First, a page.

The Australian Government appreciates that people sometimes have concerns about the rollout of telecommunications infrastructure. These concerns need to be balanced against the community’s need for modern communications services.
Telecommunications carriers are expected to engage with communities in a meaningful and sensitive way about proposed deployments. The carriers’ powers and immunities framework requires carriers to notify landowners and land occupiers if they are planning telecommunications activities on their land.
For example, if a carrier proposes to install a low-impact facility, they must give a notice to the land owner and land occupier at least 10 business days before they start the activity and ensure that any installation of facilities causes as little damage as possible.
Land owners can use these 10 business days to raise any concerns with the carrier, or object if there is a reason to oppose the deployment. A land owner may object to a proposed activity on the following grounds:
- the use of the land to engage in the activity,
- the location of the facility on the land,
- the date when the carrier proposes to start the activity, engage in it, or stop it,
- the likely effect of the activity on the land, or
- the carrier’s proposals to minimise detriment and inconvenience, and to do as little damage as practicable, to the land.
The Telecommunication Industry Ombudsman provides information about objecting to proposed activities on their website.
Approvals for the installation of free standing towers, such as the proposed tower are subject to local planning laws and are the responsibility of state, territory and local governments. The Commonwealth is not involved in state, territory and local governments planning processes.
How to object to a proposed installation
If the proposed installation is a mobile phone base station, the Industry Code for Mobile Phone Base Station Deployment C564:2020 applies. The Industry Code is designed to make sure that stakeholders are advised before a low-impact facility is installed, and that council and community views are taken into account.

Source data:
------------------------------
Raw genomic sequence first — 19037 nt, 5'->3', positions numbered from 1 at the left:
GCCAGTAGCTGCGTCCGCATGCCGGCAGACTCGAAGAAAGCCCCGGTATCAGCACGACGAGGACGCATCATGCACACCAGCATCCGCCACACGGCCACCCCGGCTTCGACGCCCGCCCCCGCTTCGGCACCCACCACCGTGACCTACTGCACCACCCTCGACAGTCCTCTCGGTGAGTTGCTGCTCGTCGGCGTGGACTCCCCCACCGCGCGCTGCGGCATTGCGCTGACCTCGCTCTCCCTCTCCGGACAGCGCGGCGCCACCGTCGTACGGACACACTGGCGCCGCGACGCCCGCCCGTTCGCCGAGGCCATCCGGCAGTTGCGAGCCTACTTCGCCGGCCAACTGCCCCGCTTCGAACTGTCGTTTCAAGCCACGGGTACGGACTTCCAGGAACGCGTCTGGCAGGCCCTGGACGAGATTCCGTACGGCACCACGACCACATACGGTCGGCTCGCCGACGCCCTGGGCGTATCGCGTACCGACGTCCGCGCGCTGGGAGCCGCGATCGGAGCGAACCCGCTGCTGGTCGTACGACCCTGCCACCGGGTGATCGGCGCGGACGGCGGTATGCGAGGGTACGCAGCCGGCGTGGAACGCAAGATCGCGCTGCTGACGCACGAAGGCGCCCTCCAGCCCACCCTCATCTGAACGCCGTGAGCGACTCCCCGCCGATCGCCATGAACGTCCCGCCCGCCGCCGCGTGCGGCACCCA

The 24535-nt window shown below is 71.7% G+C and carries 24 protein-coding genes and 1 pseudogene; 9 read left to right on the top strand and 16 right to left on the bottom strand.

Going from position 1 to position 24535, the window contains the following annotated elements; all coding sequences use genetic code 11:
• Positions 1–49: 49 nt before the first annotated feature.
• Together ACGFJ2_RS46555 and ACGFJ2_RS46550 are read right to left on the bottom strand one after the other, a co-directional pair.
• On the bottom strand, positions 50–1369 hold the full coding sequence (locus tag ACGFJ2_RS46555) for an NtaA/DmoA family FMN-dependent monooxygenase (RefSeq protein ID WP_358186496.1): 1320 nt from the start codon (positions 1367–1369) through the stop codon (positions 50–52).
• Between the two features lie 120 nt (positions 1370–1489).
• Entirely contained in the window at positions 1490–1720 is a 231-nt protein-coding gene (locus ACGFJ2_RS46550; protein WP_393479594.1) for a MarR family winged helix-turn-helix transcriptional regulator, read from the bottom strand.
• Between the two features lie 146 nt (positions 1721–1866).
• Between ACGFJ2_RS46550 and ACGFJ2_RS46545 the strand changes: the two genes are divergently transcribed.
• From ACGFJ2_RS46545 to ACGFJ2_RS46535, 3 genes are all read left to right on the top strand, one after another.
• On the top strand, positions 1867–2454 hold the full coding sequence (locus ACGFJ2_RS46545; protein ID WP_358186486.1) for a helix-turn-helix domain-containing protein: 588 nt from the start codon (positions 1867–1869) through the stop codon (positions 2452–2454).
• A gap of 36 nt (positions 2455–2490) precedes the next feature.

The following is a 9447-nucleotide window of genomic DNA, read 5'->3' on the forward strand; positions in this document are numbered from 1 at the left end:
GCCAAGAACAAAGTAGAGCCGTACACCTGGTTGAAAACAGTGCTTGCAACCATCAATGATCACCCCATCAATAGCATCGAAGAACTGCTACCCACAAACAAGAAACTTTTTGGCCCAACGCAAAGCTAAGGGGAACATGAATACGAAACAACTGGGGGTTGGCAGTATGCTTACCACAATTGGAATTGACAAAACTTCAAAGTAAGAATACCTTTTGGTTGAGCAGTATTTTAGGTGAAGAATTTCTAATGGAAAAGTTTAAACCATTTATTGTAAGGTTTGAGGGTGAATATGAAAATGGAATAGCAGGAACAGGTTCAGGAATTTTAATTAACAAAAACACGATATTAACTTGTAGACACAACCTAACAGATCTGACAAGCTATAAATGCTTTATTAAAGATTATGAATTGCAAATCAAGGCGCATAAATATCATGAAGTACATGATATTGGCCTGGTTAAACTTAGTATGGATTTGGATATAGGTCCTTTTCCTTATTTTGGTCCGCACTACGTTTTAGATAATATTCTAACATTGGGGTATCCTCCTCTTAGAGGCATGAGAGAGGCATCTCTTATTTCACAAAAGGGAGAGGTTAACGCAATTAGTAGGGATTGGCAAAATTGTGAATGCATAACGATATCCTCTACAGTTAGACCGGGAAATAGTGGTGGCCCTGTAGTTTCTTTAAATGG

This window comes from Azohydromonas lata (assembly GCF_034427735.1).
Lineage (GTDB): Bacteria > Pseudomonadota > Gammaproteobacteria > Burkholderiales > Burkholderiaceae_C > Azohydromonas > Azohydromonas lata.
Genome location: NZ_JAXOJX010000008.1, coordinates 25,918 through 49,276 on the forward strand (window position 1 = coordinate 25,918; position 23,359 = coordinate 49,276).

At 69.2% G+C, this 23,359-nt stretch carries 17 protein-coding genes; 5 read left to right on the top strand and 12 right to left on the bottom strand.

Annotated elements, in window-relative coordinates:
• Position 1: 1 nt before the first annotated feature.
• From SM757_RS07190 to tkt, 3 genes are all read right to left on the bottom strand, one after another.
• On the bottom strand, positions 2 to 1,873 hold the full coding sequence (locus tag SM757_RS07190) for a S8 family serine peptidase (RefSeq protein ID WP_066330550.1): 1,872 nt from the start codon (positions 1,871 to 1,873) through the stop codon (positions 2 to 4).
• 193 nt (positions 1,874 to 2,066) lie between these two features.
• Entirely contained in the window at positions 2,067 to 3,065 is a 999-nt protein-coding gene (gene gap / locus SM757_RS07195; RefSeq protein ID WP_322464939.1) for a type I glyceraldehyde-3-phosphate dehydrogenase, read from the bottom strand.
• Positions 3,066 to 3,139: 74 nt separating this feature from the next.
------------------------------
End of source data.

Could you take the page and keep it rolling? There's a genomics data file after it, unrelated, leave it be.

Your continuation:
The local community, including councils, can voice any concerns about the proposed activity by sending a submission to the carrier. The Industry Code requires carrier to provide a response to any community member who provides a submission.
If the proposed installation is a free standing tower or pole, then state, territory and local government planning arrangements apply. This means that participating in the relevant consultation process for the development application is the best way to present your views about the proposed deployment.
Telecommunications carriers are known to have changed site locations or other elements of the proposed installation activity based on community and council views.
How to know whether a proposed installation is safe
Understandably, some in the community want to know if electromagnetic energy (EME) from telecommunications, particularly 5G, is regulated for safety, and whether there are any health concerns.
The government strictly regulates EME emissions to protect the health and safety of the public while allowing the community to benefit from modern telecommunications.
The Australian Radiation Protection and Nuclear Safety Agency (ARPANSA) sets the public and occupational exposure limits in a radiation protection standard (the Standard).
The amount of EME from telecommunications facilities must be below the limit set in the ARPANSA Standard.
The Australian Communications and Media Authority (ACMA) enforces compliance with this Standard.
Before a mobile phone base station is built, a report is produced that shows the maximum levels of EME around the new facility. It should be noted that predicted EME levels are for a base station operating at its highest capacity and assumes that all transmitters are working at full rated power. In reality, base stations typically operate below full rated powers levels.
This report and other information about mobile phone base stations may be accessed from the Radio Frequency National Site Archive website, www.rfnsa.com.au.
The department has developed a range of resources designed to inform and reassure communities that telecommunications technologies are researched, regulated and safe.
How to get telecommunications infrastructure relocated
Telecommunications equipment remains the property of the carrier and is protected from tampering by law. Criminal offences may apply if the equipment is tampered with. Any work to remove or relocate telecommunications equipment would need to be undertaken by the carrier or its subcontractor.
If you are considering any redevelopment work or other similar activity and it will require the relocation or removal of telecommunications equipment, it is best to engage with the relevant carrier early in the process about moving the infrastructure.
Carriers incur significant costs in installing and maintaining infrastructure, recording its location, and otherwise protecting the asset. It is generally impractical for carriers to relocate telecommunications equipment once it has been installed. Costs may be attributed to the landowner or land occupier for relocating telecommunications infrastructure.
To help mitigate the cost of such replacement and relocation work, we strongly encourage developers, new home builders and others involved in planning and development to engage with the telecommunications industry early to help optimise the location of telecommunications and other facilities for all parties.
If you are concerned about the costs for the proposed relocation of the telecommunications infrastructure, you can seek advice from the Telecommunications Industry Ombudsman (TIO) on its website.
- Use this resource to find out what you need to know about telecommunications deployment